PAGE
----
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OSHA Cornerstones: OSHA Revises National Emphasis Program for Silica

By Barrow Group Staff / March 09, 2020

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On Feb. 5, OSHA announced a number of changes to its National Emphasis Program (NEP) on silica. The program focuses on enforcement of silica standards with an emphasis on specific industries that are expected to have the most respirable crystalline silica exposure for workers.

OSHA’s two standards pertaining to silica include one for general industry and maritime, and another for construction. They originally came into effect in June of 2016 with a compliance deadline of June 23, 2017, for construction companies and June 23, 2018, for general industry and maritime employers.

Last month’s NEP changes included:

  • - Changing the lower permissible exposure limit for respirable crystalline silica to 50 micrograms per cubic meter as an eight-hour time-weighted average for general industry, maritime and construction
  • - Updating the target industries from which local offices will develop a randomized list of local employers for targeted inspections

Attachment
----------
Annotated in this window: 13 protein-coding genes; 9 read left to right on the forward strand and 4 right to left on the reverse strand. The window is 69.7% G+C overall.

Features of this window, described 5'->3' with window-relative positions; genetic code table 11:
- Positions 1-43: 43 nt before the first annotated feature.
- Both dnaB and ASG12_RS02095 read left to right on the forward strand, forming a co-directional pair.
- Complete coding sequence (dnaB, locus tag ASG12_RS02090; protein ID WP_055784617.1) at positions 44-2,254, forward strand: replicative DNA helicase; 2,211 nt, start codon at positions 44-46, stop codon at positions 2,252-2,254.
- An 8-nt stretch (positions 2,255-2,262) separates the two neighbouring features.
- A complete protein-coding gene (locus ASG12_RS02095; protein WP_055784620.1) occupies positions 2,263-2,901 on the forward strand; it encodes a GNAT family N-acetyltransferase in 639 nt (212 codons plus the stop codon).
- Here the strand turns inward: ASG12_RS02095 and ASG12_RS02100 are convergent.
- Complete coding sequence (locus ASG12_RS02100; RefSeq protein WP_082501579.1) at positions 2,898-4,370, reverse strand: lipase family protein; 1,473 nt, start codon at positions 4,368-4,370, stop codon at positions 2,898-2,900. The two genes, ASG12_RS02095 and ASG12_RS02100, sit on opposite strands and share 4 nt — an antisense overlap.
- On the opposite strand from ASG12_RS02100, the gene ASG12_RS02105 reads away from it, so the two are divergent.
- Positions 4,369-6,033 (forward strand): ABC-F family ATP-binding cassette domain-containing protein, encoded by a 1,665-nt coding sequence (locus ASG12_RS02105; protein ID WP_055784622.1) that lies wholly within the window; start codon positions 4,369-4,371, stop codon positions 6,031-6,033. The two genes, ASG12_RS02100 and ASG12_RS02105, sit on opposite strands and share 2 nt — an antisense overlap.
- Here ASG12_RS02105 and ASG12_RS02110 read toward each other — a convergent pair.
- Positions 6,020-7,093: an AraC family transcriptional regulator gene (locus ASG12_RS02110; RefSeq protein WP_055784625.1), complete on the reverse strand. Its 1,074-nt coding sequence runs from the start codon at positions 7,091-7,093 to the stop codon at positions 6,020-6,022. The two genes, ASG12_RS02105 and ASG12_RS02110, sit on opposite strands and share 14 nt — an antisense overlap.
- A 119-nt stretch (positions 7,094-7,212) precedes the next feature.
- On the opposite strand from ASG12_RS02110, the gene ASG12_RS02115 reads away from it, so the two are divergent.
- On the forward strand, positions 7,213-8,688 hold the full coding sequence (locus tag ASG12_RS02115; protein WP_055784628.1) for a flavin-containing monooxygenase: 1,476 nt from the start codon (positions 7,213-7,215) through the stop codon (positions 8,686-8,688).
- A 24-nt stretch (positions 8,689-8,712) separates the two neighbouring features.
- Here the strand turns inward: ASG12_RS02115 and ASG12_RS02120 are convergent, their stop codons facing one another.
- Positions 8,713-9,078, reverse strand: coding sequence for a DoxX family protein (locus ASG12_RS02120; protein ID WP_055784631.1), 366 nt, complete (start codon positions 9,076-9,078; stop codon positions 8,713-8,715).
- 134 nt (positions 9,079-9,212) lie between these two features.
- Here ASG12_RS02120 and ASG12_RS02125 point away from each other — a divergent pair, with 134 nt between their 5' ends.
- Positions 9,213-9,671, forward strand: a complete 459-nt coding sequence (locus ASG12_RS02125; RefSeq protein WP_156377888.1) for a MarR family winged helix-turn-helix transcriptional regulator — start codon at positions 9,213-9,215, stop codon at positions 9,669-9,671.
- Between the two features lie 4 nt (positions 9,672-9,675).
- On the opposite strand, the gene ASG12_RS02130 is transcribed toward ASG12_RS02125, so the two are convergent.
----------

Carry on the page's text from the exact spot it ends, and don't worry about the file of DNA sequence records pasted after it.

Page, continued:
• - Instructing compliance safety and health officers to refer to current enforcement guidance for respirable crystalline silica inspection procedures
  • - Establishing that all regional and area OSHA offices must comply with the silica NEP, but are not required to develop and implement their own regional or local emphasis programs
  • - Making state plan participation in the silica NEP mandatory

The administration also announced that it will provide compliance assistance to stakeholders for 90 days before programmed inspections begin.

Respirable crystalline silica consists of small silica particles that are created when cutting, sawing, grinding, drilling or crushing materials such as rock, concrete, brick and mortar. Respirable crystalline silica has been known to cause a number of life-threatening health problems for workers including:

  • - Silicosis
  • - Incurable lung disease
  • - Lung cancer
  • - Chronic obstructive pulmonary disease

Approximately 2.3 million people in the U.S. are exposed to silica at work. As an employer, you are responsible for providing a safe workplace for your workers. Click here for more information on respirable crystalline silica.

Topics: temporary staffing, staffing, PEO, risk management, health care, wellness, OSHA

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